Long term readers will know I've long been a fan of the Tablet PC. Having owned two and certainly would have owned a few more if the budget had been more favourable. My first was a Toshiba Portege M200, and my most recent has been a Motion Computing LE1700. Windows XP SP2 was really great at making a PC usable with a pen. Windows Vista took that a step further and really developed a lot of the things we take for granted today, a handwriting recognition engine that learns and of course pen flicks. Enabling you to make quick gestures to scroll up and down a page, or navigate back and forward, among others.

Windows 7 however - bar slightly better performance on low end systems - took a massive step backwards with Internet Explorer 8. Pen flicks which by then we had all grown to love broke, badly. Scrolling up and down just didn't work in IE8 when using standards modes, that remained the case with IE9 despite me almost constantly hassling the IE team over it. You had to move over and grab the scroll bar. Urrggh.

Now however with the "touch-first" focus on Windows 8. I'm pleased to say pen flicks work properly in Internet Explorer 10, and it has really brought new life back to my LE1700. Unfortunately neither of my tablets support hardware accelerated graphics in Internet Explorer - so many of the Metro style apps run with near-unusable performance if they run at all, the LE1700 only has an Intel 845 which only ever supported WDDM 1.0. But at least we've got a browser that works properly again on Tablets (before Firefox or Chrome fanboys start, neither of those have ever worked properly on Tablets).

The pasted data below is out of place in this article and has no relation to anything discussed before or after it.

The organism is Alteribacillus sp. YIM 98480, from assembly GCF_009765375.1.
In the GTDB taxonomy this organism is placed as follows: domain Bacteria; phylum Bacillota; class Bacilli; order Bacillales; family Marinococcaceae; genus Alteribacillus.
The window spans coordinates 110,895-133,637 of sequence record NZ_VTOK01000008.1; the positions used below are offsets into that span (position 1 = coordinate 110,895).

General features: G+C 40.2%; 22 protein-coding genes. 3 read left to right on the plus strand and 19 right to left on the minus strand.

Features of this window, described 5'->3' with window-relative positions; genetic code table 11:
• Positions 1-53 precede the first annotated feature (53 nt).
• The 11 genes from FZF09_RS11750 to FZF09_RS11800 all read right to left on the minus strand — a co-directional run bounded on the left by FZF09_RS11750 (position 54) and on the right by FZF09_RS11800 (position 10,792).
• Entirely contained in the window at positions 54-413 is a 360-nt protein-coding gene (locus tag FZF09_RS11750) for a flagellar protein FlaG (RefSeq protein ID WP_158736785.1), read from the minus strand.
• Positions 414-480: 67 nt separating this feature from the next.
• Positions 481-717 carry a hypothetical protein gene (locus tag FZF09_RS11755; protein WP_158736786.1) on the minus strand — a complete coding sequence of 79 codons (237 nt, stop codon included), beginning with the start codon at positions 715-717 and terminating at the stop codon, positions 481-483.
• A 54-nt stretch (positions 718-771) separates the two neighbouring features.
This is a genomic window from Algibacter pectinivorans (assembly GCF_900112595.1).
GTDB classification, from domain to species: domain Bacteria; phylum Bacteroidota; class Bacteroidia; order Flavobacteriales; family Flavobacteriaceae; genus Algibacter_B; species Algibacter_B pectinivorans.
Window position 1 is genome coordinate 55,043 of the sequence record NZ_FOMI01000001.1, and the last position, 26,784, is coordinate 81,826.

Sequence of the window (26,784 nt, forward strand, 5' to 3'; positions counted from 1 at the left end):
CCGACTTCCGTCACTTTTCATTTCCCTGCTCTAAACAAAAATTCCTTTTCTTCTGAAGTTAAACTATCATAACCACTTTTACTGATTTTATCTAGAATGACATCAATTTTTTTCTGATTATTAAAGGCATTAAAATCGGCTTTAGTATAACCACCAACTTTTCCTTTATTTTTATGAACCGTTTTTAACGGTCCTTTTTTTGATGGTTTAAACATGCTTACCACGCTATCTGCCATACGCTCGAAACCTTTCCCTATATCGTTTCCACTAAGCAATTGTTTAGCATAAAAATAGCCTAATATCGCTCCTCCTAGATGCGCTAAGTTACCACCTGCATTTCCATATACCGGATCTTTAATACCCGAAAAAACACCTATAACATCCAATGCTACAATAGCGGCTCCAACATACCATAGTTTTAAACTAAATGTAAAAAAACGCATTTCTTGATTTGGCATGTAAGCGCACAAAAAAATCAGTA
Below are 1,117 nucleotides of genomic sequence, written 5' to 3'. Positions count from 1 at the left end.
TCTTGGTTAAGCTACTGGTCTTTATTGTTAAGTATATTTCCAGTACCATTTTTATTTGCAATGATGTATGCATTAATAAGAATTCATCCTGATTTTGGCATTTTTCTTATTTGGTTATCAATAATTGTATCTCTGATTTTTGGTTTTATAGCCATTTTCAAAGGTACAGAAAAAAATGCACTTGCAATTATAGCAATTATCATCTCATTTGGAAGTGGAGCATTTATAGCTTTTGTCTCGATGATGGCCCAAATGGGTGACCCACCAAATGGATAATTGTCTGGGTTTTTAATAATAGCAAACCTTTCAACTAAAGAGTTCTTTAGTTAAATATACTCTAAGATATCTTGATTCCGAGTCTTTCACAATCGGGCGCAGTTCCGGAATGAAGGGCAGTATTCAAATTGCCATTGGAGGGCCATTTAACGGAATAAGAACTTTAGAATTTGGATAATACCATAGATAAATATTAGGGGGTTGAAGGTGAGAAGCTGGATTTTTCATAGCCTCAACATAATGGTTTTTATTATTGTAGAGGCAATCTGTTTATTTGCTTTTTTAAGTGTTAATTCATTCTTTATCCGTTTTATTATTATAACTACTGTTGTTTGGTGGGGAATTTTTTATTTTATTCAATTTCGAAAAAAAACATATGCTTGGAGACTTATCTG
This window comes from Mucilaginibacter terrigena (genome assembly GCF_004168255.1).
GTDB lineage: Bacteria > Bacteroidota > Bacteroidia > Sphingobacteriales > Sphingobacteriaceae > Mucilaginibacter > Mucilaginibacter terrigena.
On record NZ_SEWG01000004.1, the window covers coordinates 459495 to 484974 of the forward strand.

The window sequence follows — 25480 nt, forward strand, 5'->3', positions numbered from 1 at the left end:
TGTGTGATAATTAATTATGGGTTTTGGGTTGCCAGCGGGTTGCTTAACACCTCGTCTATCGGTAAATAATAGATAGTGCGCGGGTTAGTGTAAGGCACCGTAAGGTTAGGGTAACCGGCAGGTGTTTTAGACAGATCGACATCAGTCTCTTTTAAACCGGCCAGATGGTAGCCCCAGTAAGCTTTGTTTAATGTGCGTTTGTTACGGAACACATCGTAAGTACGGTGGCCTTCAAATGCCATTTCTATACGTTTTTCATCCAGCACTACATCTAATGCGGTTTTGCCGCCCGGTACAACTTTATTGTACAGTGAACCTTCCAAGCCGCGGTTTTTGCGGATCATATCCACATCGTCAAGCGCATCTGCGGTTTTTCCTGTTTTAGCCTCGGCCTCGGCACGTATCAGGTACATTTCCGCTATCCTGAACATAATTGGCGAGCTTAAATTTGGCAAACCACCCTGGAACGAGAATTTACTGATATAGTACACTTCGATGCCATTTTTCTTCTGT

I've got one of the lower-end original LE1700s, Core Solo @ 1.2Ghz w/ 2GB of RAM. But it has the higher resolution 1440x1050 screen. Day to day operations work great, like they did on Windows 7. Start up time is much faster and having a picture password is a welcome improvement, and in many ways works faster than the finger-print reader.

However out of the box I ran into an issue where the CPU was being pegged at 100% by NT Kernel & System, which I successfully tracked down to be an issue with the "Standard Enhanced PCI to USB Host" driver - which I've now disabled. The classic desktop stuff works as great as it ever has, and better in many ways. Not having to go all the way down into a corner to get at the Start menu is a nice feature since my pen lives in my right hand often at the right-side of the screen.

There are consistency issues and general usability issues with the new Metro UI however. It isn't possibly to scroll the Start screen by dragging with the pen at all, nor by flicking the pen. In fact flicking left and right actually moves the currently selected tile. You have to use the scroll-bar instead. Kind of annoying, but then some applications behave differently, some you can click and drag, while others you can hold the right-button to bring up the scroll functionality, and some you just can't seem to move at all without the arrow keys or page up or page down. This is an area I hope they'll be looking at. As it is kind of a breaking deal if you're using an active-digitiser based tablet, although I understand that isn't exactly the key market they're after any more.

Hands on review with Apple's iPad

So I've managed to sit down and use Apple's attempted copy of a Tablet PC for half an hour or so. Dubbed the iPad, the model number on the back reads TC1100, with a manufacturing date in 2003. Hmmm weird. Moving along.

HP TC1100

So what have we got in this machine? It comes with a 1Ghz processor (ouch Catherine's HTC HD2 mobile phone has a 1Ghz processor) and sports a 4:3 (no widescreen in this day and age, not good for media watching) that has a resolution of 1024x768. Kind of lacking considering I'm used to Tablet PCs with 1440x1050, really the minimum in my opinion as that way browsing the web isn't annoying in portrait mode as you've got over 1024 pixels in width.